Warriors

Steve Kerr expands on marijuana, problems with painkillers in sports

Steve Kerr expands on marijuana, problems with painkillers in sports

OAKLAND – Having stirred widespread discussion after his comments Friday regarding his use of marijuana to treat chronic pain, Warriors coach Steve Kerr took a few minutes Saturday to expand on the subject.

“It was interesting, because the way the world works and the way the media works now, what is a very serious discussion about pain relief turns into the headline: ‘Kerr smokes pot,’ “ Kerr said during his news conference before the Suns-Warriors game at Oracle Arena. “I guess that’s the world we live in. That’s fine.

“But I’m actually kind of glad that it became an issue because I think it’s a very important issue to talk about.”

The overriding issue, Kerr said, is that dangerous prescription painkillers are more widely accepted than marijuana, despite research to the contrary.

“I do find it ironic that had I said that I’ve used OxyContin for relief from my back pain, it would not have been a headline,” he said. “So that’s all. I just urge people to do your research before you start taking the stuff that we’re all encouraged to take.”

Kerr’s initial comments were made Friday in response to a question on The Warriors Insider Podcast. Asked if he could visualize a time when marijuana would be accepted, much as alcohol or prescription drugs, he said he hoped so and added that he had experimented with it in hopes of alleviating his pain.

“I’m disappointed it didn’t work,” he said Saturday. “I really wanted some relief and I didn’t get it.”

With 26 states having voted in laws allowing use of marijuana, the stigma continues to shrink. That’s not true, not yet, of sports leagues, which will follow the research and better understand and apply and findings.

“Having gone through a tough spell over the last year with my own recovery from back surgery, a lot of pain, a lot of chronic pain, I had to do a lot of research,” he said. “You get handed prescriptions for Vicodin, OxyContin, Percocet . . . NFL players, that’s what they’re given. That stuff is awful. That stuff is dangerous, the addiction possibility, what it can lead to, the long-term health risks. The issue that’s really important is how do we do what’s best for the players.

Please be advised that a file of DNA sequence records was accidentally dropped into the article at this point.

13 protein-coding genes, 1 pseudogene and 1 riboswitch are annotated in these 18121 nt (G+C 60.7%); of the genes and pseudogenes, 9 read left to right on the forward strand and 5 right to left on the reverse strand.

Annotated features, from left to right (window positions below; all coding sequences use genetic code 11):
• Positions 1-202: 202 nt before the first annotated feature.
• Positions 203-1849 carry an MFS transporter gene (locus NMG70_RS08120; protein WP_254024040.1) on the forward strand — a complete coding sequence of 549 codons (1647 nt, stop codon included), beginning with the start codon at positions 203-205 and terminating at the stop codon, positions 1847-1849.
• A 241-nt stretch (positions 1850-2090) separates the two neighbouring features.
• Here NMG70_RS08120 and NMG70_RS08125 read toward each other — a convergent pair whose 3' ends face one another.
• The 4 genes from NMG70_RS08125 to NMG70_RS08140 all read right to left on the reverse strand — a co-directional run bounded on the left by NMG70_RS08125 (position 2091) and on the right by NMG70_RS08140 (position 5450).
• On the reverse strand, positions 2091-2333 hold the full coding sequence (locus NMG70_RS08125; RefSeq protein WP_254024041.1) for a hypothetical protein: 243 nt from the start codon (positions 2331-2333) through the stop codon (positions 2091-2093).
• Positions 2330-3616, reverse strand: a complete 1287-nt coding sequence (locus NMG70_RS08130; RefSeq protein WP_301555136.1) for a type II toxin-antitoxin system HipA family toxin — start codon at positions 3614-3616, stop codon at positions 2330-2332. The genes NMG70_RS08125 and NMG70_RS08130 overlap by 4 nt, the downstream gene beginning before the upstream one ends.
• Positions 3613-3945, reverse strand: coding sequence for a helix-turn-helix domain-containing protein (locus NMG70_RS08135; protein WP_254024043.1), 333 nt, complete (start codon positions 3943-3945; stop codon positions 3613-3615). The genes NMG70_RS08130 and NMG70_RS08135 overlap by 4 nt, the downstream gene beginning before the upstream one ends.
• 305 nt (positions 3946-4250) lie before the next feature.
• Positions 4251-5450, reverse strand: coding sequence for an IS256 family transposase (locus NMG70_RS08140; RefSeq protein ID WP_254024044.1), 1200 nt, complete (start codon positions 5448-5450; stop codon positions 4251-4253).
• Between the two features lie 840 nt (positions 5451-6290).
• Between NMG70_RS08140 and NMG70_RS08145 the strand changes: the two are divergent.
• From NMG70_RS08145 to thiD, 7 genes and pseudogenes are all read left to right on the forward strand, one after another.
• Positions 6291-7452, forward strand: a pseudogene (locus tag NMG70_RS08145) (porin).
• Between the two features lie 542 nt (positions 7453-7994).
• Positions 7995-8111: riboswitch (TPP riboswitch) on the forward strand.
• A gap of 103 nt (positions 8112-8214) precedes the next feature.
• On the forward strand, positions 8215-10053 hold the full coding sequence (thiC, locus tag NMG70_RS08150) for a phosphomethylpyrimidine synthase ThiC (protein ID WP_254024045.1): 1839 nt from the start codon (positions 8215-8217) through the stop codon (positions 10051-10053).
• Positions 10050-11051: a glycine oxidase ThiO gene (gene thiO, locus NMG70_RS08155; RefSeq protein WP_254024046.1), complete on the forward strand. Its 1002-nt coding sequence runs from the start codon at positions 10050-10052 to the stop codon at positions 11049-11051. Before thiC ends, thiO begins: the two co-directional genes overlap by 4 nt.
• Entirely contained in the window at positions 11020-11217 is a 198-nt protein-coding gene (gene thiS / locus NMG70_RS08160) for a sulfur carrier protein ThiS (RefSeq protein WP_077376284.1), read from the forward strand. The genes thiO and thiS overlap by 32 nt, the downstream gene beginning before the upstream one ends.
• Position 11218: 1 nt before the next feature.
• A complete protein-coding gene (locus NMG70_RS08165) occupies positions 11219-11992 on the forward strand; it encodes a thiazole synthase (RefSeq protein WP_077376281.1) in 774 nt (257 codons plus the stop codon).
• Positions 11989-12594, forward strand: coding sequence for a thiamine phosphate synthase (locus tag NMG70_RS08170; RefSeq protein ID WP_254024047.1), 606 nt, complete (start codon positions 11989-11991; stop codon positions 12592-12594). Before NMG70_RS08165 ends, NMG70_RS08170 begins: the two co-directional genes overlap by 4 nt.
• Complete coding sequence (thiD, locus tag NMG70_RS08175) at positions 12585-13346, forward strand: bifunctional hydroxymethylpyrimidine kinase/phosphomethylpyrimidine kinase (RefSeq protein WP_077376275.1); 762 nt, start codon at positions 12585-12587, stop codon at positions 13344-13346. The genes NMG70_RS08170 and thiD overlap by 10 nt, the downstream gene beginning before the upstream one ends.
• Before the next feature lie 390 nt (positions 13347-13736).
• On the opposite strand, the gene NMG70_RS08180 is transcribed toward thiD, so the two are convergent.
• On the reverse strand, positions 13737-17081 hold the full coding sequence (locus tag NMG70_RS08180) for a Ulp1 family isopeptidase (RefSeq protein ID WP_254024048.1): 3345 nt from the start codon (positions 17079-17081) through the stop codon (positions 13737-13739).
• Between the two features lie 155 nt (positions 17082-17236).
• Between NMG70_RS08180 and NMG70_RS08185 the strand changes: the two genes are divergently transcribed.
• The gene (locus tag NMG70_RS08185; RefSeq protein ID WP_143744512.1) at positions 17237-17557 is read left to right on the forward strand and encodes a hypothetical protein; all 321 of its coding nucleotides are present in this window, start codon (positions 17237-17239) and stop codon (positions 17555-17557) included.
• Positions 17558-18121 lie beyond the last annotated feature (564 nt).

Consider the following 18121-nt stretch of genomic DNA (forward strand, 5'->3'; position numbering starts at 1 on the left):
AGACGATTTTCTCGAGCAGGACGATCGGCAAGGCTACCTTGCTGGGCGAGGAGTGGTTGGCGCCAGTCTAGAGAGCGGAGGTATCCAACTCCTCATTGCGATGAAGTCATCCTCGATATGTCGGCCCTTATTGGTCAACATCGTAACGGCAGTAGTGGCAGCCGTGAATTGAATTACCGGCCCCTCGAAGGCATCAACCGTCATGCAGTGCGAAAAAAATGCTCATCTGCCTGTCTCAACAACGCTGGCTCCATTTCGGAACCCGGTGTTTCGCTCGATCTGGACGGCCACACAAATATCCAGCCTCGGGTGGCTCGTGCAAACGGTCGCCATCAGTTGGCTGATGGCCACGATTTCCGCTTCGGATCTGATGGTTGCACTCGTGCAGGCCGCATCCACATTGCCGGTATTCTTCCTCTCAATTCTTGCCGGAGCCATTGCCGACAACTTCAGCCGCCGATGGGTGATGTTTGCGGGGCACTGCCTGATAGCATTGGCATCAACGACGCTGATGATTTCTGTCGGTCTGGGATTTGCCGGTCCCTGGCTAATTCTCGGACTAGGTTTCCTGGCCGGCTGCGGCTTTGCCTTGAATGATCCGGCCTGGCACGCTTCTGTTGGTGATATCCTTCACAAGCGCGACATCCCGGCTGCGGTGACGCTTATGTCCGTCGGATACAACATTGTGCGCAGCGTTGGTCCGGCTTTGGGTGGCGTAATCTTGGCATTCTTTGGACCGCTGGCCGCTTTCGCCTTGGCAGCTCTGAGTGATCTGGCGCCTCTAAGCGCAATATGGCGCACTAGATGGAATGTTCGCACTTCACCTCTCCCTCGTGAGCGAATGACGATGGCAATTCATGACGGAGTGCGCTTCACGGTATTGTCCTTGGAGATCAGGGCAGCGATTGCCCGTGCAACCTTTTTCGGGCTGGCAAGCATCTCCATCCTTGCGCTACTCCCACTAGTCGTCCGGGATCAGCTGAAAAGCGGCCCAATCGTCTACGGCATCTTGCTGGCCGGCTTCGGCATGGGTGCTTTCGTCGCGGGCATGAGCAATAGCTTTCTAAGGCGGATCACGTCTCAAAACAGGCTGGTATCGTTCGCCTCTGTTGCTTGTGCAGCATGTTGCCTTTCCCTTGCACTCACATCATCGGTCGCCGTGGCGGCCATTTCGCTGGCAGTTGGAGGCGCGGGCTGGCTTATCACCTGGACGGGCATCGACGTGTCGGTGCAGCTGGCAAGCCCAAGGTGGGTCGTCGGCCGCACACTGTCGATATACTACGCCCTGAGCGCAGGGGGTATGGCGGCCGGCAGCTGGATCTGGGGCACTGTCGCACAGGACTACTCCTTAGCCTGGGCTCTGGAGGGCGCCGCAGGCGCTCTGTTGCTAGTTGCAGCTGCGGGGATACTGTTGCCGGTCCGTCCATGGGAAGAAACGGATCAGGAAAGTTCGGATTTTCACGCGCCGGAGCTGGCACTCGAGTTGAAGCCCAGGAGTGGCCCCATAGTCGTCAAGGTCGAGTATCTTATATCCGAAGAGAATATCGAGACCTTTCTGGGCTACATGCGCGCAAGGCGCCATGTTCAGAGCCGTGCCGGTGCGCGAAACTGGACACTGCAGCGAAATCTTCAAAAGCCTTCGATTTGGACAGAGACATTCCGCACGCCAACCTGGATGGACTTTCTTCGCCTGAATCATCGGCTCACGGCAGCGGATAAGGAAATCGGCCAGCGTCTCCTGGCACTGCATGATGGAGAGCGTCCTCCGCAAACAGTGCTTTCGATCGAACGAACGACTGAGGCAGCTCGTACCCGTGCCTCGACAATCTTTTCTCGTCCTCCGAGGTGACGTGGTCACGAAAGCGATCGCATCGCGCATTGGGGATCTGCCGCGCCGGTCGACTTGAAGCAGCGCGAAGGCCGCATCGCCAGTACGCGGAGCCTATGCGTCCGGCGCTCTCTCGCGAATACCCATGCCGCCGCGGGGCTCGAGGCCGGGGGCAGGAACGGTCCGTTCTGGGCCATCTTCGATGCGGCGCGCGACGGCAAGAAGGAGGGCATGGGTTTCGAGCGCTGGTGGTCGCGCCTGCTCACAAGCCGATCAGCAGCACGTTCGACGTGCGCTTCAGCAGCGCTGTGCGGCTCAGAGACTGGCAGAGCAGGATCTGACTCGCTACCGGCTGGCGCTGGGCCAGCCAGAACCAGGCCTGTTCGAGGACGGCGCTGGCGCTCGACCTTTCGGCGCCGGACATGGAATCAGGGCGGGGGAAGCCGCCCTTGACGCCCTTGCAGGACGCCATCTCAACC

“But I understand that it’s a perception issue around the country,” he added. “The NFL, the NBA, it’s a business. So you don’t want your customers thinking, ‘These guys are a bunch of potheads.’ That’s what it is.

“But to me, it’s only a matter of time before medicinal marijuana is allowed in sports leagues because the education will overwhelm the perception. If you do any research at all, the stuff they’re prescribing is really bad for you and the stuff that they’re banning is fine."

Kerr stressed that he was not advocating for recreational use of marijuana but urging consideration for medicinal use where it applies.

Klay Thompson proclaims Warriors' championship dynasty 'far from over'

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Klay Thompson proclaims Warriors' championship dynasty 'far from over'

All the national pundits and talking heads have danced on the grave of the Warriors' dynasty.

With Kevin Durant, Andre Iguodala and Shaun Livingston gone, and Klay Thompson out for a large portion of the upcoming season after ACL surgery, most believe the Warriors' reign of dominance is over.

But Thompson isn't listening to the noise. The Warriors might be down, but they aren't out.